This image is a montage of high resolutions photographs of the Earth taken in January 2012 by the Visible/Infrared Imager Radiometer Suite (VIIRS) instrument on the Suomi NPP satellite. The image shows many stunning details of our home planet
- particularly at high resolution
. The beauty of our planet is obvious from space - our blue waters
, our white clouds
, and the green from life
abundant at the surface.
Image courtesy of NASA
Earth's Global Climate
Earth's climate is determined by the amount of energy received from the Sun and the amount of energy held in the Earth system - in short, Earth's radiation budget.
The Sun emits an enormous amount of energy, in the form of electromagnetic radiation, into space. If we could capture all of that energy and convert it to electricity, we would have more than enough energy to fuel all our needs on this planet, by many time! Most of the Sun's energy flows out of the solar system into interstellar space without ever colliding with anything. A very small fraction of that energy collides with planets, including Earth, before it can escape into interstellar space. This tiny amount of energy from the Sun that Earth intercepts is sufficient to warm our planet and drive its climate, weather, and support life on Earth.
There are two main ways that the Sun's energy can vary at Earth - either by changes in the Earth's distance from the Sun or by changes in the amount of energy emitted from the Sun itself.
Another key factor in determining Earth's climate is the composition of the atmosphere. As the amount of greenhouse gases in the atmosphere has increased, particularly in recent decades, our atmosphere is warming.
Finally, the amount of energy reflected away from Earth is a critical factor in determining our climate. This is called the Earth's albedo. Surfaces that reflect light - like fresh snow or clouds - reduce the amount of energy that gets into the Earth system. Because warming leads to melting of ice and snow, a feedback loop develops leading to even further reduction in ice and snow... and more warming.
Shop Windows to the Universe Science Store!Cool It!
is the new card game from the Union of Concerned Scientists that teaches kids about the choices we have when it comes to climate change—and how policy and technology decisions made today will matter. Cool It! is available in our online store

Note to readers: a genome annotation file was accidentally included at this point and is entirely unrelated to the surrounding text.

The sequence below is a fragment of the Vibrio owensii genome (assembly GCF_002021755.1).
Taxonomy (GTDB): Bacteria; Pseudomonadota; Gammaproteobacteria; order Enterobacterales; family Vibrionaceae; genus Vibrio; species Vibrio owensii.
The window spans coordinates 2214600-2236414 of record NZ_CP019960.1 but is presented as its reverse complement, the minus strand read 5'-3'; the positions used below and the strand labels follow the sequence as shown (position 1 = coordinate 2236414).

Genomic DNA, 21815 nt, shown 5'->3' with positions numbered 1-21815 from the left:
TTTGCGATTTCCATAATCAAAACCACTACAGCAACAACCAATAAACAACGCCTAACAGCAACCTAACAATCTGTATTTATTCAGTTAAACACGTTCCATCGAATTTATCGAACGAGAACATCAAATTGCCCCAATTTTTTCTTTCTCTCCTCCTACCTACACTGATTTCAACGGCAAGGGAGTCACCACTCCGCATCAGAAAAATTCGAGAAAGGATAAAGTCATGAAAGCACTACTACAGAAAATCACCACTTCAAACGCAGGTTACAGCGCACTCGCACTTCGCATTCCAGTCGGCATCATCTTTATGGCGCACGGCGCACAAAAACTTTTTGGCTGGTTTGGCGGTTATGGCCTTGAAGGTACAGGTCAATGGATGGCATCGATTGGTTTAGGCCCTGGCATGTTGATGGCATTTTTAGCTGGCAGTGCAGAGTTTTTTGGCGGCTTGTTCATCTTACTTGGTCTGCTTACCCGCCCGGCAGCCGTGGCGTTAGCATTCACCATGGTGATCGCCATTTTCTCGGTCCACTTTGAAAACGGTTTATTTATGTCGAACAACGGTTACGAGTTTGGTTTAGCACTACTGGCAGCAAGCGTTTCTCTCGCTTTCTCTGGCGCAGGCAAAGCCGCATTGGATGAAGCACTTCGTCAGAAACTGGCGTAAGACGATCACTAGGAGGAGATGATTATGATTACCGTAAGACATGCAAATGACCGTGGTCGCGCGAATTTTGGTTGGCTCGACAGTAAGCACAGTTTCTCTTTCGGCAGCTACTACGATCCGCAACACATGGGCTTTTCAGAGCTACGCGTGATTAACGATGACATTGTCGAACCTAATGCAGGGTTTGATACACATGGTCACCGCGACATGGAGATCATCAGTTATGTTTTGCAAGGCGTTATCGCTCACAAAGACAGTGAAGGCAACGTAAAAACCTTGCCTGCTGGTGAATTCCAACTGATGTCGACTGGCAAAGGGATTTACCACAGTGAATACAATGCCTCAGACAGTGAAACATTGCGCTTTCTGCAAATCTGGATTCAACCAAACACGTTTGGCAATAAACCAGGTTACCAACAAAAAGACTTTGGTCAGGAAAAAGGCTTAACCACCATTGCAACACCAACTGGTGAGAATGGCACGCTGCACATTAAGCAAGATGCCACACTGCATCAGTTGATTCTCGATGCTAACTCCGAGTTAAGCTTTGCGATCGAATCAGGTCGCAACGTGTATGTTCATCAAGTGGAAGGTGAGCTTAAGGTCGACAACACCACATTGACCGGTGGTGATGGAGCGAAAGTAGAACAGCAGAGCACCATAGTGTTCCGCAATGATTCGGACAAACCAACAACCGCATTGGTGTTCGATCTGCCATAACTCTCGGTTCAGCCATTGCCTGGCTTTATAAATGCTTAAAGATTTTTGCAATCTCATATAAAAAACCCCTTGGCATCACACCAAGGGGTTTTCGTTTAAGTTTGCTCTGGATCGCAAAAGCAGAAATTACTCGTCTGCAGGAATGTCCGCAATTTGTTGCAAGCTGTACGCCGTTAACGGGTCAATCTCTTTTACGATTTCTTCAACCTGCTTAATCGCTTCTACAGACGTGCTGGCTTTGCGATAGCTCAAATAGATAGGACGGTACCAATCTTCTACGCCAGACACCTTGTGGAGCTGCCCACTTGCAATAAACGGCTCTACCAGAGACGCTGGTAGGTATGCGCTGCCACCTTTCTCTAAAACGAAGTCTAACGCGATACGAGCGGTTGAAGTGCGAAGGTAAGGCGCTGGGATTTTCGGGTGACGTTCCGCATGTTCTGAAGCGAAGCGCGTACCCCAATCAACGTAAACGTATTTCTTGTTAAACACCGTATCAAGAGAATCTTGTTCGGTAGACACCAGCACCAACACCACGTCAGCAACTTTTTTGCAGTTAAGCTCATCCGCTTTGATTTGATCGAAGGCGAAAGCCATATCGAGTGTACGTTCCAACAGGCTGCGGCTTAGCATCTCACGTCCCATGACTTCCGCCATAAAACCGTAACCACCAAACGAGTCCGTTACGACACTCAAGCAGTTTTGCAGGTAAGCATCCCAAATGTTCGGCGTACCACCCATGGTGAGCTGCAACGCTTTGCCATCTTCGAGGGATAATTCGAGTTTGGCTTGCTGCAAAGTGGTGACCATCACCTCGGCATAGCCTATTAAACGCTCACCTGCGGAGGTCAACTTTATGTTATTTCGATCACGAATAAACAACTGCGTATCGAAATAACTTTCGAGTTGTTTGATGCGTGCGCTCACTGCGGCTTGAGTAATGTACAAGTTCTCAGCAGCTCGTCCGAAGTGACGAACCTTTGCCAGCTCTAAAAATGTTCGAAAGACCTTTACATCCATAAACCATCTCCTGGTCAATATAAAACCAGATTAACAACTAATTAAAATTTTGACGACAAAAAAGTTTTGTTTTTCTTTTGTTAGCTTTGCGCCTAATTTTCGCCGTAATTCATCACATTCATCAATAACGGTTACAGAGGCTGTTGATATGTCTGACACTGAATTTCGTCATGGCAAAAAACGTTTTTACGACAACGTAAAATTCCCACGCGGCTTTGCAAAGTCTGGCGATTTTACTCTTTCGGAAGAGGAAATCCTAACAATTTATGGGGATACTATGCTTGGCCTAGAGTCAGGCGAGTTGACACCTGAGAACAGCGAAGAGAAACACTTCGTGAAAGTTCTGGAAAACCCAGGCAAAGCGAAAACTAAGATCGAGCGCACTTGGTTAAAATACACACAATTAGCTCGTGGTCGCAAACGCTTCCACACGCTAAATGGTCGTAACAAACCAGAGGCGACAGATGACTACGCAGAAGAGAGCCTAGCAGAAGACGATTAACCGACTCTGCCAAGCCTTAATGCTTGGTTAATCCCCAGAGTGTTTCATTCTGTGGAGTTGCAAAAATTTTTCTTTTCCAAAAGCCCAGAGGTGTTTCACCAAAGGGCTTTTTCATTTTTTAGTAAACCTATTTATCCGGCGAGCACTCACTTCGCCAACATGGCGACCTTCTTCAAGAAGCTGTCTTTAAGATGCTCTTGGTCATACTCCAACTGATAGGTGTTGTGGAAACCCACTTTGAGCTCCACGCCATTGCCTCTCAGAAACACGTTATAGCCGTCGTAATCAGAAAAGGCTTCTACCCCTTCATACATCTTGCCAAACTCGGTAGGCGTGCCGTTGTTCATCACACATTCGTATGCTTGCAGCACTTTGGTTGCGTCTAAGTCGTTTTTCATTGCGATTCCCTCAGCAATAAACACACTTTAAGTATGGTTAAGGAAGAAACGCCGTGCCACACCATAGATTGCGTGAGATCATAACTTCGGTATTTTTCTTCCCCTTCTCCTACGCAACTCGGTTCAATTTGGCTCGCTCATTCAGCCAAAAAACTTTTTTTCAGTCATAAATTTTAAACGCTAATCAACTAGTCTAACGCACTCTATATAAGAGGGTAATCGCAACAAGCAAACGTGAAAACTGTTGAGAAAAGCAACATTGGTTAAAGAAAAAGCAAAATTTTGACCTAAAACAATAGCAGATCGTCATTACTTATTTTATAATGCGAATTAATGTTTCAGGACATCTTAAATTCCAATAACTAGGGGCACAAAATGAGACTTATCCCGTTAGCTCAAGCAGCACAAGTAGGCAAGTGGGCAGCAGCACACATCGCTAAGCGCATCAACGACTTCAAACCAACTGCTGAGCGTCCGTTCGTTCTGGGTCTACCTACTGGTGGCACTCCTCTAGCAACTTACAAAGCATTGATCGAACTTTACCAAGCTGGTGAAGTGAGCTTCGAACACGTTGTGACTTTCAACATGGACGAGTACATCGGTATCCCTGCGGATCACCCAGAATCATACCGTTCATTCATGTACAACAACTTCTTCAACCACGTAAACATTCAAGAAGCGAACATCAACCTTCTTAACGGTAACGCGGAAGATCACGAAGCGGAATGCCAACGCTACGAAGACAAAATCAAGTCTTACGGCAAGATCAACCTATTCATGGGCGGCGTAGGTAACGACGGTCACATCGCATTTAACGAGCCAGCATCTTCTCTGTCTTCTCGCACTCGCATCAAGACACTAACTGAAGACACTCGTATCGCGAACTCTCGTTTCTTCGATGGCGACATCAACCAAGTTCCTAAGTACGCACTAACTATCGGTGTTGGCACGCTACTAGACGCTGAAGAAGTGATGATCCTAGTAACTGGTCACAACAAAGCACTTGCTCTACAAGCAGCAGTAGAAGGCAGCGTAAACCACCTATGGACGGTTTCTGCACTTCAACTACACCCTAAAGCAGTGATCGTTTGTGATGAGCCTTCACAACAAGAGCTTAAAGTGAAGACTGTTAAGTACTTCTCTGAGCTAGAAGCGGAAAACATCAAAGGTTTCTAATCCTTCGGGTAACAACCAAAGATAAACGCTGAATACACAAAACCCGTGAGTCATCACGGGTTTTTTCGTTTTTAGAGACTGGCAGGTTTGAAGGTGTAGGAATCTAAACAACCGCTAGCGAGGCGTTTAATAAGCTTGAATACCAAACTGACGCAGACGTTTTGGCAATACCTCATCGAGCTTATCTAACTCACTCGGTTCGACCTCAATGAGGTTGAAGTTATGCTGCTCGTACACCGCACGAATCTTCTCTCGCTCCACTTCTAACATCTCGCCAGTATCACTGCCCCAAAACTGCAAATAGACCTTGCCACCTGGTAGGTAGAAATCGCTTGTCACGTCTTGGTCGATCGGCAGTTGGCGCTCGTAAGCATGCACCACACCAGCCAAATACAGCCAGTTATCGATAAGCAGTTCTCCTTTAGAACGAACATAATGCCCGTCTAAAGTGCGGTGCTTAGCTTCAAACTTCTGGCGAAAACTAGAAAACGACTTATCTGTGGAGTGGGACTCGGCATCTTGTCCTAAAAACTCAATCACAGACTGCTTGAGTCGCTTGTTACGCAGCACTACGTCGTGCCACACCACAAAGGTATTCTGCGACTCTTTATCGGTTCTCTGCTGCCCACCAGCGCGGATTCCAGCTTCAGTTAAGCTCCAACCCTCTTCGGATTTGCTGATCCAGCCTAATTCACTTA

You might also be interested in:
The first time people got a glimpse of the whole Earth was December 1968. Apollo 8 astronauts took pictures of the Earth as they traveled to and from the Moon. In their photographs, the Earth looks like...more
Light from the Sun shines on Earth. Some of that light reflects off clouds back into space. Some of the light makes it to the ground and warms our planet. The warm ground and oceans give off infrared (IR)...more
Electromagnetic radiation is the result of oscillating electric and magnetic fields. The wave of energy generated by such vibrations moves through space at the speed of light. And well it should... for...more
Even though only a tiny amount of the gases in Earth’s atmosphere are greenhouse gases, they have a huge effect on climate. There are several different types of greenhouse gases. The major ones are carbon...more
This picture of the Earth surface was taken from high above the planet in the International Space Station. In this view from above, we can see that there are lots of different things that cover the Earth....more
The climate at a given location on Earth is the regional climate. Regional climate depends on the temperature, precipitation, and winds experienced over the long term at that location. These characteristics...more
Climate change refers to changes in global or regional climate determined over a long term - typically a minimum of 30 years. A short-term weather event such as an intense storm or heat wave are a normal...more